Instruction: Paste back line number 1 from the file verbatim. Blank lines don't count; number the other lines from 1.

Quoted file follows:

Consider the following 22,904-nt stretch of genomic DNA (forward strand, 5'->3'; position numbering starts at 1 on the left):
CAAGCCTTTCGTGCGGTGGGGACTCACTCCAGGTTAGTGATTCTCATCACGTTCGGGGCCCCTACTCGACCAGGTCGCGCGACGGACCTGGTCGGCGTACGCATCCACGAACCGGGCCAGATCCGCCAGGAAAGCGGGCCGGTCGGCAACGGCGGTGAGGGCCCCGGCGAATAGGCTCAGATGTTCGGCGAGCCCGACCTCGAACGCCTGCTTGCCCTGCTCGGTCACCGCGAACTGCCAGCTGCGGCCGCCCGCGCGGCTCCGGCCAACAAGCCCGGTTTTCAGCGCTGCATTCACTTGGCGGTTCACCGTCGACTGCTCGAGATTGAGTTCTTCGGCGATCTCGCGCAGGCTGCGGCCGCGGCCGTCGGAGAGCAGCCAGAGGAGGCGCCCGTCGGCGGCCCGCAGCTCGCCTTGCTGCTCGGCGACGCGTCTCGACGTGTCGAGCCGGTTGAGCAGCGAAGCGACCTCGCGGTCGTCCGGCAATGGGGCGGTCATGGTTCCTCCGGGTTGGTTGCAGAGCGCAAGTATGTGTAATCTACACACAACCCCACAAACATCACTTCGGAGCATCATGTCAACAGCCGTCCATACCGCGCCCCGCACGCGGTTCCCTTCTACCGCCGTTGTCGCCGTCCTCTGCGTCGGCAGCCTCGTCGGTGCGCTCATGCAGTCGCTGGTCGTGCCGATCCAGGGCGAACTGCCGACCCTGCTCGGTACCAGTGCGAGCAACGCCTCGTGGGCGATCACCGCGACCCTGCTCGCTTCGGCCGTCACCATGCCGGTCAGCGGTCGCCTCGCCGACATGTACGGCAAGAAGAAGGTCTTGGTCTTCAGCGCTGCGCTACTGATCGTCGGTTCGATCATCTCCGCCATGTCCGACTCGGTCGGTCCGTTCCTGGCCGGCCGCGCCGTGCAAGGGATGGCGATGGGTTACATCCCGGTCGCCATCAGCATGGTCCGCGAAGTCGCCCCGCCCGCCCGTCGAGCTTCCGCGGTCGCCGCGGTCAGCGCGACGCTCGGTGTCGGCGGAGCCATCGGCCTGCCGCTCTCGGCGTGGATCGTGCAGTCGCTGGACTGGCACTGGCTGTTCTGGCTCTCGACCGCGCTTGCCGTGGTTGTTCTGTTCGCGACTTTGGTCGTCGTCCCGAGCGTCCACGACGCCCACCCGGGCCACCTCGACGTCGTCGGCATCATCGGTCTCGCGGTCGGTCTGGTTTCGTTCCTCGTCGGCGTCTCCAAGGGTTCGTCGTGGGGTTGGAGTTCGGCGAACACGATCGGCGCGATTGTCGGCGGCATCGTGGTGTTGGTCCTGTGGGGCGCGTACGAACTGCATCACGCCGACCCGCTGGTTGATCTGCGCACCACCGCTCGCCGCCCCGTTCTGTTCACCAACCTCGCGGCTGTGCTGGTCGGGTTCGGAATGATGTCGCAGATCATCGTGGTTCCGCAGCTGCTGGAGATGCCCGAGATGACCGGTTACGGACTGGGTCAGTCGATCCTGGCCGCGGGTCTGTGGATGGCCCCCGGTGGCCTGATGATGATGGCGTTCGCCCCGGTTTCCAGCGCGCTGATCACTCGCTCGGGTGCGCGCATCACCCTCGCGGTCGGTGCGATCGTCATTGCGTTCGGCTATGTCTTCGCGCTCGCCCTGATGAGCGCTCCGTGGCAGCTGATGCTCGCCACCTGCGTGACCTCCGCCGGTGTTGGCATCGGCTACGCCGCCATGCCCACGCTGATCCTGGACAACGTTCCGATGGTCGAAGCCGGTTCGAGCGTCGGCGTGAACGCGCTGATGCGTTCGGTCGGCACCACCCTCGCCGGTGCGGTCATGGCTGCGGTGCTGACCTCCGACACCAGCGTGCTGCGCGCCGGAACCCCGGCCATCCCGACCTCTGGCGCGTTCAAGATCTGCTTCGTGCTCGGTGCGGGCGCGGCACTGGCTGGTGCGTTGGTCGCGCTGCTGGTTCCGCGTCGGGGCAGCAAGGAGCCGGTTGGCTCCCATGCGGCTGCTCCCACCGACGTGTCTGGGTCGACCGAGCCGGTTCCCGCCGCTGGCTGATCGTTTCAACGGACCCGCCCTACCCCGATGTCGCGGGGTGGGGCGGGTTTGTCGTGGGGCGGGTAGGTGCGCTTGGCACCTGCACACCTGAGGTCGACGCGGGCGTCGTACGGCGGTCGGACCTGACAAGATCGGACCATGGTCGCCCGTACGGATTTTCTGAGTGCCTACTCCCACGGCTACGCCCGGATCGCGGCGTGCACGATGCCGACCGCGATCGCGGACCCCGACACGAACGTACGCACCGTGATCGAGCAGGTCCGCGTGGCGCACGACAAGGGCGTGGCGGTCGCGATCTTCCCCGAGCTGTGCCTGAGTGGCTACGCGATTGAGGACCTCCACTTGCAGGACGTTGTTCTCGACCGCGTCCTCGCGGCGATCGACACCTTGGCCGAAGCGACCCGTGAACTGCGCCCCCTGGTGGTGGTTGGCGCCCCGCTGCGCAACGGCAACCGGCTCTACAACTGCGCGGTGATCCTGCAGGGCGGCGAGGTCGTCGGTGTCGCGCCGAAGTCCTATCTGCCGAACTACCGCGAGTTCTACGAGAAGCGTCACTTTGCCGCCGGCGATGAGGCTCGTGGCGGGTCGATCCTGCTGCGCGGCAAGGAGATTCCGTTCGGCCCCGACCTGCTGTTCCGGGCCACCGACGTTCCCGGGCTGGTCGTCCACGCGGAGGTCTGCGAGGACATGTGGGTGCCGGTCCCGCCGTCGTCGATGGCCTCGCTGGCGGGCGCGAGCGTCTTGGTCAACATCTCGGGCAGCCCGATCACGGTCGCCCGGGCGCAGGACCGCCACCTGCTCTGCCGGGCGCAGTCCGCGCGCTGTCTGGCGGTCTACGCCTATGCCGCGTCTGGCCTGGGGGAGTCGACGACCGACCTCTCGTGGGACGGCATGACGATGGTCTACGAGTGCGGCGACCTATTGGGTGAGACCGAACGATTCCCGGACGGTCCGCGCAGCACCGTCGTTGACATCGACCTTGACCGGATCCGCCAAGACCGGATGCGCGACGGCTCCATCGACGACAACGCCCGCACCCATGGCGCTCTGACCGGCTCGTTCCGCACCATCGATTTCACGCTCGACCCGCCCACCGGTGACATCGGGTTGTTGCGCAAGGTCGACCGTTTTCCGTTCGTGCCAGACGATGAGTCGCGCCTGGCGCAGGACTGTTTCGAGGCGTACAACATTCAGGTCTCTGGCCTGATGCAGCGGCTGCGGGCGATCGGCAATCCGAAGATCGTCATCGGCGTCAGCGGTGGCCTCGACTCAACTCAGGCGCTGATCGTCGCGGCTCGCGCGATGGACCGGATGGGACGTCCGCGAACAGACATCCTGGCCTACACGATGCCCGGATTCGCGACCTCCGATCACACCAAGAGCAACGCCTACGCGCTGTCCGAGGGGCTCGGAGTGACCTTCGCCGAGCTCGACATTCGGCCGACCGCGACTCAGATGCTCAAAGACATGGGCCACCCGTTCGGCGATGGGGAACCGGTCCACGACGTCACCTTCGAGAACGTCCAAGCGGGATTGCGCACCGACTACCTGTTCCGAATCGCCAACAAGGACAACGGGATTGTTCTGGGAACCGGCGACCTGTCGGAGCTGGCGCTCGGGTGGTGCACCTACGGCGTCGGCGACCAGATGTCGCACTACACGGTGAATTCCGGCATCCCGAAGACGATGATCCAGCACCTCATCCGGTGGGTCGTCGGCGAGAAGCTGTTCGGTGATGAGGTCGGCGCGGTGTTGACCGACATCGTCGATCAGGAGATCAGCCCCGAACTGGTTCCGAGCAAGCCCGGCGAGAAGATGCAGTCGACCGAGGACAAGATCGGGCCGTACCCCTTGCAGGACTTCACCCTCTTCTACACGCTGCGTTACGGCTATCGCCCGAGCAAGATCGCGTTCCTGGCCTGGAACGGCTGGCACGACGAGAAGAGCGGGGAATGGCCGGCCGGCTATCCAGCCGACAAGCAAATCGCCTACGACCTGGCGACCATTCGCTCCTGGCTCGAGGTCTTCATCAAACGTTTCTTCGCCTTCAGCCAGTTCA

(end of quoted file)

Consider the following 22,904-nt stretch of genomic DNA (forward strand, 5'->3'; position numbering starts at 1 on the left):